Scientists of Tomsk Polytechnic University discovered a previously unknown physical effect, which significantly expands options to customize the properties of ceramics. The results of the study can be used to develop new types of ceramics with improved performance properties. The study was published in Nuclear Instruments and Methods in Physics Research.
When irradiating the alumina ceramics with high-energy ion beams, scientists detected a change in its structural properties in the layers below the ion penetration.. A similar phenomenon also known as the long-range effect was previously observed only at metal irradiation.
“We found that structural-phase changes in ceramics occur at depths hundreds of times lower than the penetration depth of ions. There are hot debates on this issue since there is still no clear explanation of this effect, ”
Sergei Gyngazov, a professor of the TPU Division for Testing and Diagnostics, says.
Ion treatment enables the considerable change in the properties of surface layers up to several tens of microns thick obtaining the so-called “gradient ceramics” as a result. Currently, it is the only effective method for modifying ceramics.
This technology will improve the performance properties of ceramics in various fields, primarily related to industrial catalysis as well as the complex microrelief and gas sensor technology.
Low-intensity ion beams with energies of 50-80 keV tend to be used for ion doping of non-metals, dielectrics and semiconductors. Their processing requires an extremely long time. TPU scientists use high-intensity ions with energy of 180 keV, which cuts the processing time to several seconds or less.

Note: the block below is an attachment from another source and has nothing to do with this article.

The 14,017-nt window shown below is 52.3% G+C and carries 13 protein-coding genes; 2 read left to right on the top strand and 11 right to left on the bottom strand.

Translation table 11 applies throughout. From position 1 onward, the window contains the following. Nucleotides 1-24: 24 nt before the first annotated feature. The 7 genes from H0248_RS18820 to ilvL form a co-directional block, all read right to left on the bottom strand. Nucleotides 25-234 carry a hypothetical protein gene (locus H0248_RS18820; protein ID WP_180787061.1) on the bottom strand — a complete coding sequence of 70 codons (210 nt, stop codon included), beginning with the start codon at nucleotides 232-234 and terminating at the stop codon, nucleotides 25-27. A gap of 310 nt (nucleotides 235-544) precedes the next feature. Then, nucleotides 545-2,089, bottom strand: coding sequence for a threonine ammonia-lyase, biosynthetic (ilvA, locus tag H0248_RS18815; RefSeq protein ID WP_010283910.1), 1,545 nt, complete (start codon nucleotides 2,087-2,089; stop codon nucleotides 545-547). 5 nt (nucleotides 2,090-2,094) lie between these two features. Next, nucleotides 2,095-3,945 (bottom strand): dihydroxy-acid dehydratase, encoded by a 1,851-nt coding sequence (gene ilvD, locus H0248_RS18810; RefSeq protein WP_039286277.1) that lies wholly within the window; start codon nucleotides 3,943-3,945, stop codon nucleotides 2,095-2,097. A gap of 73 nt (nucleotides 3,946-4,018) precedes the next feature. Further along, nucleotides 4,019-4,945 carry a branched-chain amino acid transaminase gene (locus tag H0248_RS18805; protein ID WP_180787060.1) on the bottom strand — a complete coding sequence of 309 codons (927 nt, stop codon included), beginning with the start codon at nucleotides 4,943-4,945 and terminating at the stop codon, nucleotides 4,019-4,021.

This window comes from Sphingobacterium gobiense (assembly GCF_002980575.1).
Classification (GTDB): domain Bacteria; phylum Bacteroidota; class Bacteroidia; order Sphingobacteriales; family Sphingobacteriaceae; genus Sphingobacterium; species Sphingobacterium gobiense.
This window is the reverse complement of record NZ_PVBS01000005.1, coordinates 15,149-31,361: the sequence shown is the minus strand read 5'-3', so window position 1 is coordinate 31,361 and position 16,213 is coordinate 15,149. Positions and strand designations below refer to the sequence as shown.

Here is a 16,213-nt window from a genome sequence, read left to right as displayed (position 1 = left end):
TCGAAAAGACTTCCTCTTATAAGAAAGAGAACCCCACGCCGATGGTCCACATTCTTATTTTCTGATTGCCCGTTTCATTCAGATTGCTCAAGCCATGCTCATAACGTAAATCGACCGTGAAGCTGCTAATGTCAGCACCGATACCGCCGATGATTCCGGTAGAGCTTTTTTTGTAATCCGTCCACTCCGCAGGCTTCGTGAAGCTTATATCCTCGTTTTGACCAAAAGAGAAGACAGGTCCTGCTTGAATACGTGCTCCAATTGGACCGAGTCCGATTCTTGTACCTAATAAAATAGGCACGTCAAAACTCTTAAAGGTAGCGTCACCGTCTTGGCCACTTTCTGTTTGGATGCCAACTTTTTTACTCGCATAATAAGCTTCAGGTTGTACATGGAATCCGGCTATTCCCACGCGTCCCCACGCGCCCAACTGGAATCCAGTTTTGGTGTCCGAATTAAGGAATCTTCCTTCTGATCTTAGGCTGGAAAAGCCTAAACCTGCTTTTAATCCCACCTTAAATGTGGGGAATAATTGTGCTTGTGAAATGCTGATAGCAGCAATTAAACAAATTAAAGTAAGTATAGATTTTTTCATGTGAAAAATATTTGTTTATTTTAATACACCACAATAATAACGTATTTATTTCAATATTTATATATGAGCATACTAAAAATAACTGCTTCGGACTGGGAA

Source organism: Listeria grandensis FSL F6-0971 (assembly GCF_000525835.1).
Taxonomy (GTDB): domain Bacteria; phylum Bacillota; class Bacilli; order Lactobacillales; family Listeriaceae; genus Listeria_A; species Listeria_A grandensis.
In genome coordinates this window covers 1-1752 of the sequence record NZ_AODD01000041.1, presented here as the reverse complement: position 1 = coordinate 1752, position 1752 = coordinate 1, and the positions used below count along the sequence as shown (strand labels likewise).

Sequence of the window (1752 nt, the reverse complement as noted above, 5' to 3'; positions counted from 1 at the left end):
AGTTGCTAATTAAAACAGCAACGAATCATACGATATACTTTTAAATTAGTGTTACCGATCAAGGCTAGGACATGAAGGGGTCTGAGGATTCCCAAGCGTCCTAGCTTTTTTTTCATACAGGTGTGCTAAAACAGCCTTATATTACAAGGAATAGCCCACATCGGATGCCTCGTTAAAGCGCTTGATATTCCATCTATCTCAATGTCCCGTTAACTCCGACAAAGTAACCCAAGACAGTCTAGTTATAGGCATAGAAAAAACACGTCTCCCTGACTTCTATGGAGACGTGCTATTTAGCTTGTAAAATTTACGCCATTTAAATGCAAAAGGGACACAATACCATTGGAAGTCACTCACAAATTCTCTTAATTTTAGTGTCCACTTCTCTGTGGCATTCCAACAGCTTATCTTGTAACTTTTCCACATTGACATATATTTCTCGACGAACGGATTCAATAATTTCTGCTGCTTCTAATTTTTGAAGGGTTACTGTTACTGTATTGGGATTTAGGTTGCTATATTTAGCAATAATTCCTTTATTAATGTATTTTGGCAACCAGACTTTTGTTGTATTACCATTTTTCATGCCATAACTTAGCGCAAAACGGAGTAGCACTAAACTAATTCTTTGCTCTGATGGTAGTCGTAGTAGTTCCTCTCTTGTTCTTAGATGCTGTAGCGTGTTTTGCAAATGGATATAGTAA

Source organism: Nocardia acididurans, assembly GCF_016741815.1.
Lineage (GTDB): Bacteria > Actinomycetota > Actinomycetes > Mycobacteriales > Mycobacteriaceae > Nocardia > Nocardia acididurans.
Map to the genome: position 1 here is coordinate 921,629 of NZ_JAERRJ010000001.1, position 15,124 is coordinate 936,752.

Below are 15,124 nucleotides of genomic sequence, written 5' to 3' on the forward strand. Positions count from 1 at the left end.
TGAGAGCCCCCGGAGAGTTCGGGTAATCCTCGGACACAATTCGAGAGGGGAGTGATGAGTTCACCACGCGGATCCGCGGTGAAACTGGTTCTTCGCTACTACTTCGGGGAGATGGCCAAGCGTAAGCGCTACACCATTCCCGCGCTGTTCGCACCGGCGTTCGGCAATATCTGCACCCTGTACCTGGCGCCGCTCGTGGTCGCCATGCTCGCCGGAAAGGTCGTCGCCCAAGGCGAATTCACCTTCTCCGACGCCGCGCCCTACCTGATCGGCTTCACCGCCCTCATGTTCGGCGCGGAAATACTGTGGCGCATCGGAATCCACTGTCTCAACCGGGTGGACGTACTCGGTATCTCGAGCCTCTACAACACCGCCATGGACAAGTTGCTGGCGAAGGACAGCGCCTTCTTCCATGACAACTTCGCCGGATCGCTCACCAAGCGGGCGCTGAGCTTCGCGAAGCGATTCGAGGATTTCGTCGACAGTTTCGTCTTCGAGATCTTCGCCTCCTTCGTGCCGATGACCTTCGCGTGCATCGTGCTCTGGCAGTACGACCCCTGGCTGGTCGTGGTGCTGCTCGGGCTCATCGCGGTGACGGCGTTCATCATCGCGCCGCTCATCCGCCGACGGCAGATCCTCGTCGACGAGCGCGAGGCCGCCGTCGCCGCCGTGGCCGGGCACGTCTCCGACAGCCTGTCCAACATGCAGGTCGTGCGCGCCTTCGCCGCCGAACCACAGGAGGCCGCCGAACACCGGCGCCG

“The currently used radiation treatment has hardly been possible to implement until recent times. However, due to the rapid development of accelerator technology, especially in Russia, the situation has dramatically changed,”
Valeria Kostenko, a co-author and a PhD student of the TPU Research School of High Energy Physics, says.
The authors emphasized that it is close cooperation with the Institute of Nuclear Physics SB RAS and advanced national developers of accelerator equipment, including scientific groups from TPU, Institute of High Current Electronics SB RAS and Institute of Electrophysics UrB RAS that provided the successful research. The development was supported by the grant of the Russian Science Foundation No. 17-19-01082.
The research group will continue studying the effects of heavy ions on ceramics. They believe that that this will give it sustainable conductive properties to be used as high-voltage insulation in accelerators. Researchers have already begun studies in this area at the Joint Institute for Nuclear Research in Dubna.